Of course, just collecting data is not enough to add value—a manager must be able to view data in a way that identifies opportunities to increase efficiency and optimize operations throughout the facility.
“Almost everything in a warehouse, distribution center or manufacturing facility is collecting data, but the challenge is aggregating the siloed data from many different systems,” said Rosenberger. “Aggregating telematics and data from real-time location systems (RTLS) let you know how many hours and where in the facility a truck operates, so if you notice forklift trucks sitting on the dock waiting, you can possibly rework the facility delivery schedules so product arrives more evenly over time and the material handling equipment and operators do not have to wait,” he said.
While utilization data comes from one system, other data sets from different systems can be combined with it to provide a more holistic view of what is happening in the facility. “You can combine the truck utilization data and RTLS information with truck maintenance records to compare identical trucks,” explained Rosenberger. If one requires more maintenance than another, you can look to see if the zone in which the truck operates has wider floor seams or potholes that cause more wear and tear on the truck. “Identifying the need to repair the joints to provide a smoother ride pays off in less maintenance and less downtime for the forklift,” he said. “The ability to aggregate data provides this greater visibility into operations.”
Connecting disparate systems can be accomplished through the use of a REST API. An API is an application programming interface, which is a set of rules that define how applications or devices connect to and communicate with each other. A REST API is an API that conforms to the design principles of the REST, or representational state transfer architectural style. “Conventions like REST APIs are required for any technology by vendors and customers to allow managers to get their data out of a system for their own specialized uses,” said Rosenberger. This ability is important because every facility has unique challenges and needs, and while technology companies provide reports with their systems, the reports are based on data collected for that system. “Customers own their data, so if a manager wants to recognize the top 10 drivers in terms of low impacts and most vehicle usage as part of an internal safety incentive program, the telematics data from the forklift can be combined with HR data from another company system to identify the top 10.”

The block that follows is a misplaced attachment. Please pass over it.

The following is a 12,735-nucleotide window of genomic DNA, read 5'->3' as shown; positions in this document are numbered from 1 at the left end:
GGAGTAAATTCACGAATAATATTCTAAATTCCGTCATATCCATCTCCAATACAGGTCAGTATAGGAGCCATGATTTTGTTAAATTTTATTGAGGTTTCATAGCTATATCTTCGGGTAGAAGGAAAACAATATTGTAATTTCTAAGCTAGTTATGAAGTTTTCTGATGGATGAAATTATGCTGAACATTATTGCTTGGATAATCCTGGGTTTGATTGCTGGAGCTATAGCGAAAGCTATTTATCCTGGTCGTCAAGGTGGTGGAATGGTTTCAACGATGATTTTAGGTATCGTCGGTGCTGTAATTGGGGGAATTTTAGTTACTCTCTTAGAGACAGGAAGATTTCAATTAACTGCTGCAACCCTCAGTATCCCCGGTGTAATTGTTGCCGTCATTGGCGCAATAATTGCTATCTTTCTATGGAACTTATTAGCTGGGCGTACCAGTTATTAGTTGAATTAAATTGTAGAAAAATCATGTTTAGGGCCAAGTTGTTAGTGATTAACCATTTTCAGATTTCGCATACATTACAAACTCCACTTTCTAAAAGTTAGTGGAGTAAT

The capability to produce trend reports specific to a facility or a situation by using data from multiple sources can also be accomplished through the use of IO-Link, an open standard supported by sensor and controls companies, said Place. “The IO-Link master replaces a traditional analog input card and allows for a digital communication path to process sensors,” he said. “The IO-Link master creates a digital path to a Programmable Logic Controller (PLC) from the fieldmounted sensor.”
Because the needs of the supply chain are always changing, material handling professionals also want the ability to quickly adjust sensors and data parameters to match changing needs, said Andreas Pedross-Engel, Ph.D., founder and chief technology officer at MHI member ThruWave Inc. Machine learning algorithms can be used to create a system that learns from the data and adapts to changes without relying on a predetermined equation as a model. “Machine learning can be incorporated to improve the operation and efficiency of the technology to provide the flexibility needed,” he said.